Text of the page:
Did the U.S. Government Learn Anything From the ACA Website Failure?


Healthcare.gov, the website designed to help consumers compare and purchase health insurance as a part of President Obama’s Affordable Care Act, officially launched on October 1, 2013. The site was immediately plagued by serious problems that made it difficult for many users to navigate. In the months that followed, the Obama administration fought hard to get the site running smoothly and to mend the damage the website’s failure inflicted on the President’s deeply dwindling approval ratings.

Over the course of this past year, journalists have investigated the events leading up to and immediately following the launch, and government officials have held hearings in an attempt to uncover exactly where things went wrong. While it can often be difficult to separate facts from political posturing, it appears clear that the web project was plagued by inefficiency and a lack of communication from its inception. It remains to be seen whether the government or primary contractor will change their ways in the wake of this disaster.

A “Burdensome” Prospect

The firm initially chosen as the primary contractor responsible for building healthcare.gov was CGI Federal. CGI Federal is an American subsidiary of CGI Group, a Canadian company that employs almost 70,000 people who are spread around the globe.

Despite CGI’s experience working with the military, the F.B.I., and over 40 state governments, they were less suited for creating a project of this magnitude than many of the country’s flashier Silicon Valley tech firms. Silicon Valley has little interest in pursuing government contracts, largely because they don’t consider the extra work required to qualify to be worth the effort. As Stan Soloway, the C.E.O. of an organization that represents government contractors explains, “it is very burdensome, and the rules make it very unattractive.”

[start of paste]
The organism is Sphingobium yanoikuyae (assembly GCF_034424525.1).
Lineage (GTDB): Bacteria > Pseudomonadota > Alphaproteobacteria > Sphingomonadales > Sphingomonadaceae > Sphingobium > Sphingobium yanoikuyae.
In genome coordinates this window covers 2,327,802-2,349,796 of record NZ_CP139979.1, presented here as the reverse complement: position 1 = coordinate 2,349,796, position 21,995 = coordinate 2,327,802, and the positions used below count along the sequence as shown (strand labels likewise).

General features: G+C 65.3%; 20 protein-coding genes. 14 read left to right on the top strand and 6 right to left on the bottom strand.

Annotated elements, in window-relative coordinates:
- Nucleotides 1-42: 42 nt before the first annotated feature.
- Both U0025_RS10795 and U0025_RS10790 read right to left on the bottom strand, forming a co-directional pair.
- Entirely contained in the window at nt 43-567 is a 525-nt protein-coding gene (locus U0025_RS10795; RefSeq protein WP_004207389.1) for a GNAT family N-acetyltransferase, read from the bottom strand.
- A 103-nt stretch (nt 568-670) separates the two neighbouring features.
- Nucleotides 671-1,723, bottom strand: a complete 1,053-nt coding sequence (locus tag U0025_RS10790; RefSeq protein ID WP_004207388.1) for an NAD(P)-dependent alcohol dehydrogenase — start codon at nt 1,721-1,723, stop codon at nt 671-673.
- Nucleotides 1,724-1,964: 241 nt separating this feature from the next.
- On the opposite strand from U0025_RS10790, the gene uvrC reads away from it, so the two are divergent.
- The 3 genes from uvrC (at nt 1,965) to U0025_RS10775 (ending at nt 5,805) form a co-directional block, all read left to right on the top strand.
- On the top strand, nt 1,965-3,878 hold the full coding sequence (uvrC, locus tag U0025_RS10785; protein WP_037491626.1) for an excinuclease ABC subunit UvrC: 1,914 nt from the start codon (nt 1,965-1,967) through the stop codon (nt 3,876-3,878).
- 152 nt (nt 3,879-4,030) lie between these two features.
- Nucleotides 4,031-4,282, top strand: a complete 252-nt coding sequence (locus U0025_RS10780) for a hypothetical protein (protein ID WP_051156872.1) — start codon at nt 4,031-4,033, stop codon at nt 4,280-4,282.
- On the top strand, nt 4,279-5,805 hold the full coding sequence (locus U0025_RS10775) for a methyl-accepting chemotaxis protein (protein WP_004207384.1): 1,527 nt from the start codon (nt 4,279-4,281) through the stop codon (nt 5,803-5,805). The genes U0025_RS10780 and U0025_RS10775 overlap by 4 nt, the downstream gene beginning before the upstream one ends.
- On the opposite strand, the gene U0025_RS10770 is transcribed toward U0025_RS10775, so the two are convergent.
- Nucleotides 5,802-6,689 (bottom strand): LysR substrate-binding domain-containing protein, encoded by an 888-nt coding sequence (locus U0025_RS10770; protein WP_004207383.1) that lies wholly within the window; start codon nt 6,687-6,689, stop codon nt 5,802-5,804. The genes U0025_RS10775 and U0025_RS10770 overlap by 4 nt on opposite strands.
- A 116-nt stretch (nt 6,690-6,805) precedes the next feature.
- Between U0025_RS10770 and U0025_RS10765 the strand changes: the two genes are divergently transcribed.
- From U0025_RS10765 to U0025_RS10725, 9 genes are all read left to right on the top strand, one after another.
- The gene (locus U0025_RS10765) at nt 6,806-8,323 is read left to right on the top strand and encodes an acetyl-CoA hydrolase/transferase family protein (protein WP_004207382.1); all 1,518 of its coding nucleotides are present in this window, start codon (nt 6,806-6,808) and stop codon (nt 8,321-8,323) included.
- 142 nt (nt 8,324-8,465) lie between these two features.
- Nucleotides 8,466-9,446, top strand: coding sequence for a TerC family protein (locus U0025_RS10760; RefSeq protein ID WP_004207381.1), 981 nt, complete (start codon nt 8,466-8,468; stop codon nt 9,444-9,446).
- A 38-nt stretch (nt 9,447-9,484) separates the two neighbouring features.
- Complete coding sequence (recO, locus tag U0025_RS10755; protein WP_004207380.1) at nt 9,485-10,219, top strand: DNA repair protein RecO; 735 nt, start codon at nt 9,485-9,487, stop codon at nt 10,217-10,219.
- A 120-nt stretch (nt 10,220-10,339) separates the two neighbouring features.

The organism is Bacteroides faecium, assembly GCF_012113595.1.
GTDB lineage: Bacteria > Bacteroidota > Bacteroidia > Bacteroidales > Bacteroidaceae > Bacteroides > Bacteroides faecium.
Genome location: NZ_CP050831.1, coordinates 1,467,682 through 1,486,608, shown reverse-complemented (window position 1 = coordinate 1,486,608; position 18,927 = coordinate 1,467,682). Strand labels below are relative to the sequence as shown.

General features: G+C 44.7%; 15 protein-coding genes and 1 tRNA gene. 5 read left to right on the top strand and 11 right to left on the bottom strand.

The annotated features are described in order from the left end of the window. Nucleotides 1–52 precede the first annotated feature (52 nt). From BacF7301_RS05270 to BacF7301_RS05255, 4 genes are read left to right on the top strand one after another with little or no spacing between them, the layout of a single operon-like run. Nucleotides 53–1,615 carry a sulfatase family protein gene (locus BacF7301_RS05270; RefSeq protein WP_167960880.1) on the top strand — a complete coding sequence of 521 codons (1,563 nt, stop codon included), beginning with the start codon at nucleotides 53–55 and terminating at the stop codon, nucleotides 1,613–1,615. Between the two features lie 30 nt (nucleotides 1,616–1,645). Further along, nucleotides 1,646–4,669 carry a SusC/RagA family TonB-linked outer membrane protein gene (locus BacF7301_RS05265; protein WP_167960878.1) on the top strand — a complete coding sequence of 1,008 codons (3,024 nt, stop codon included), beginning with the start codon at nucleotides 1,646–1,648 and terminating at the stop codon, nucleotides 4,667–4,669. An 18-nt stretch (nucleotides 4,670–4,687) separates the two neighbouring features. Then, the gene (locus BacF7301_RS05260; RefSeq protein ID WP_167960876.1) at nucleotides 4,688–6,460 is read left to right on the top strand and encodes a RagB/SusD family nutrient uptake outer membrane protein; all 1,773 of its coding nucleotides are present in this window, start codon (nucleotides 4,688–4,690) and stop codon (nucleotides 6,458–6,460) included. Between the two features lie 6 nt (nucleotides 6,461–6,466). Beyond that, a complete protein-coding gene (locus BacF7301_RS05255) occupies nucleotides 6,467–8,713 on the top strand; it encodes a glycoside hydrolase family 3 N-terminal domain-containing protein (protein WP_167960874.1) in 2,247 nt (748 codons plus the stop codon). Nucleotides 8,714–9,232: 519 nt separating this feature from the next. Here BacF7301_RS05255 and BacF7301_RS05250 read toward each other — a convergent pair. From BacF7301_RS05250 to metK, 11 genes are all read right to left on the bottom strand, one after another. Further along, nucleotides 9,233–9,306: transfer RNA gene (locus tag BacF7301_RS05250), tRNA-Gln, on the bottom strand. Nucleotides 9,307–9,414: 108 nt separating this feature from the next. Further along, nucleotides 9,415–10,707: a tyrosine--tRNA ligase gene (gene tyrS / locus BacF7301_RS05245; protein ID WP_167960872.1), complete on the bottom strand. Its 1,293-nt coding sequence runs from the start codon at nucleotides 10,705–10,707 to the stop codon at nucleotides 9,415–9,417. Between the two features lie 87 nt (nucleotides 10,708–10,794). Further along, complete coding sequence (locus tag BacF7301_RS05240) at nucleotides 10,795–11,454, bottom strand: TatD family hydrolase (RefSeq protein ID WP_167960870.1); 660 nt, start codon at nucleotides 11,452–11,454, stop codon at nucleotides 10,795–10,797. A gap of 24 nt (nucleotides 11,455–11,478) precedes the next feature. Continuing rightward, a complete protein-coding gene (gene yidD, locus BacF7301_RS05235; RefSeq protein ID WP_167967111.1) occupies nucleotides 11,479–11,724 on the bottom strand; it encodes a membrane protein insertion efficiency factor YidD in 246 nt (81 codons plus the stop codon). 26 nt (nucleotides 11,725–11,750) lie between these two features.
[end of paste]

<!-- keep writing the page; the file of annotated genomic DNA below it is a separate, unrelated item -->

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The extensive requirements that must be met before a company can be considered for government contracts were designed to keep businesses from profiting too much off the American taxpayer. Unfortunately, they also exclude talented firms who are unwilling to slog through the details. As a result, the government often has few choices. The Centers for Medicare and Medicaid Services (CMS), the government agency that the Obama administration charged with implementing its Affordable Care Act and by extension the online healthcare marketplace, chose CGI Federal from a pool of only four pre-qualified contractors.

By early 2014, Federal officials concluded that despite the improvements CGI made to its original designs, the firm was too ineffective and ill equipped to trust with completing the project. CGI was fired and replaced by Accenture, another contractor with more direct experience building large websites for government organizations. Following the July 2014 release of a nonpartisan government investigation into the problems surrounding healthcare.gov, CMS spokesperson Aaron Albright admitted his agency’s poor choice of contractor. Albright stated, “CMS takes its responsibility for contracting oversight seriously and has already implemented contracting reforms…including ending its contract with CGI and moving to a new type of contract with Accenture that rewards performance.” If there were more incentives for qualified companies to seek government work, the Obama administration would have had a larger pool of initial applicants from which to choose and many of the problems that arose could have been avoided.

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Lack of Leadership